Traveling To Paris With Your Dog: everything you need to know now

Traveling To Paris With Your Dog: Everything You Need To Know Now

[ Updated March 2022. ]

Traveling To Paris With Your Dog

Okay, guys. This post is a big one. Months before I left for Paris, I was online doing SO much research on how to bring your dog to Europe. The one thing I noticed is that a lot of the info on traveling to Paris with your dog is scattered and sometimes hard to read, boring or complicated. I’ve heard a lot of people say that dogs must be in quarantine when traveling internationally. That is not the case — as long as you follow the steps and paperwork then you’re good. Go ahead, bring your dog to Paris and c’est la vie!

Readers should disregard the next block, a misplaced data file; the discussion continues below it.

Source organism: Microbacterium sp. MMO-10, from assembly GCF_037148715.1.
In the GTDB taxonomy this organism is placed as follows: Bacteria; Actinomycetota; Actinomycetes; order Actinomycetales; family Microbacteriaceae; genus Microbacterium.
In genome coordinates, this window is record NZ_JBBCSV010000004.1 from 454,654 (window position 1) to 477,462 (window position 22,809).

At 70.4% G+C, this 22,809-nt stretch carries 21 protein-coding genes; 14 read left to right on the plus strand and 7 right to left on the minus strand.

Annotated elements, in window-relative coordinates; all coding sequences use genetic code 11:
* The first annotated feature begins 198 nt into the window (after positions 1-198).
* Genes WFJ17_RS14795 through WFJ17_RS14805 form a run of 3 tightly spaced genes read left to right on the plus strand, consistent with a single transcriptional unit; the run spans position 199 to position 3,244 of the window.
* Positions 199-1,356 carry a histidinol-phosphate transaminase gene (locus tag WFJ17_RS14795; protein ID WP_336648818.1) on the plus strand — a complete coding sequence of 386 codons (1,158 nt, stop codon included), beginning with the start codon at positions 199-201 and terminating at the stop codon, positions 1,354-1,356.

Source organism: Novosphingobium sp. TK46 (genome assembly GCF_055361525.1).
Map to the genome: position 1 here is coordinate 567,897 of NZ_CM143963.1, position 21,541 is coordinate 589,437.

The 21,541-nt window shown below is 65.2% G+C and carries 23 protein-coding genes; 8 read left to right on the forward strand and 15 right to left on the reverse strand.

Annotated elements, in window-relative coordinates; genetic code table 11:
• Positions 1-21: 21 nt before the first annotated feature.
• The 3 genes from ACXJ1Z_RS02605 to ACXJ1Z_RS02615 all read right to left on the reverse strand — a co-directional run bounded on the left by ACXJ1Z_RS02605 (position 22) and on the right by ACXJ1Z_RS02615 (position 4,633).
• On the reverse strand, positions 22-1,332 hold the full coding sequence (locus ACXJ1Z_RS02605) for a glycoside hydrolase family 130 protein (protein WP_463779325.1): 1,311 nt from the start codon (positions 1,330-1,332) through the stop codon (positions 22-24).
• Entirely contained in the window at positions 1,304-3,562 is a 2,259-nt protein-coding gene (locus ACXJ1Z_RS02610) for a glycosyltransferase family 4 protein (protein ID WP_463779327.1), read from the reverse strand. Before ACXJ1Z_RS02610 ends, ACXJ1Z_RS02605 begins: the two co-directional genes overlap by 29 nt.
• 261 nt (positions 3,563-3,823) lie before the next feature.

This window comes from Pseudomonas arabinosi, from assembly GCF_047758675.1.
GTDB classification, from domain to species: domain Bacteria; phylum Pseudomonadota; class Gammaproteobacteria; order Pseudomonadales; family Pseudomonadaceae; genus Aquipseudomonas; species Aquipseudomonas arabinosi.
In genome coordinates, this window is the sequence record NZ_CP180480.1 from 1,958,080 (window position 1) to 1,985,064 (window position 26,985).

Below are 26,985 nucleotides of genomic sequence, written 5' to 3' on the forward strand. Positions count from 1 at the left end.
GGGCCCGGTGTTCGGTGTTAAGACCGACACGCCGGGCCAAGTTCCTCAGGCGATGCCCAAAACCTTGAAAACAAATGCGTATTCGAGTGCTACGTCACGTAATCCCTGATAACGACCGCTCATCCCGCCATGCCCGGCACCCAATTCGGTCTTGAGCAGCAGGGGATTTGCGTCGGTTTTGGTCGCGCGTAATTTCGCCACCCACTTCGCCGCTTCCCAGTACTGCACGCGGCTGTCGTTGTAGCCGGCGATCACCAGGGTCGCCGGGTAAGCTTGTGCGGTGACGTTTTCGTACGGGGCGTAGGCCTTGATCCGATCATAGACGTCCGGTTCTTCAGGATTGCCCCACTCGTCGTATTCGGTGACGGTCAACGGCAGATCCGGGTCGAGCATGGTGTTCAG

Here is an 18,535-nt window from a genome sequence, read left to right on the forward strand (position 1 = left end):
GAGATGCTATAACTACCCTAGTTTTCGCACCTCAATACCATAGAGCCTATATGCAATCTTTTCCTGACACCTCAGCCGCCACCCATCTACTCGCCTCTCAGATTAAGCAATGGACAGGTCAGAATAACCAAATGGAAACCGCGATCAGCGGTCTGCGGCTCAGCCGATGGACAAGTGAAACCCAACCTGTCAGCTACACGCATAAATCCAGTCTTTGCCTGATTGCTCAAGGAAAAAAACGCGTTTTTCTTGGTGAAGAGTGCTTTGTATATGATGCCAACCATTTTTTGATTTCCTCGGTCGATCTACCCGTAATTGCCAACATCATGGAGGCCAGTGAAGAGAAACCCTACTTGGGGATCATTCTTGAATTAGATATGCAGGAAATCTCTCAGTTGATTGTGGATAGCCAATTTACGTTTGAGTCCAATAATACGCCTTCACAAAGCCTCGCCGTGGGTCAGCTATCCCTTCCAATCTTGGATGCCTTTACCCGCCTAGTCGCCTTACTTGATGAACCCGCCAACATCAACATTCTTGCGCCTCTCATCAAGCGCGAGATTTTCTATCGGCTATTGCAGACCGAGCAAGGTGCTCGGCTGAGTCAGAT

Getting the correct paperwork to travel to Europe with your dog can be a stressful and lengthy process, but follow these steps below (and don’t forget your own passport!) and you’ll be well on your way.


Let’s start…

For official instructions for each country, the United States Department of Agriculture is the best place to go to print out forms and more.


1. Bring a microchip scanner in order to bring your dog to Europe

Your pet’s microchip must be 15 digits long in order to travel to Paris with your dog. If you have something different, then you must get your dog microchipped with a 15-digit microchip OR bring your own scanner. Personally, I think bringing your own scanner is the best bet, so your dog doesn’t need to have 2 microchips implanted in their body.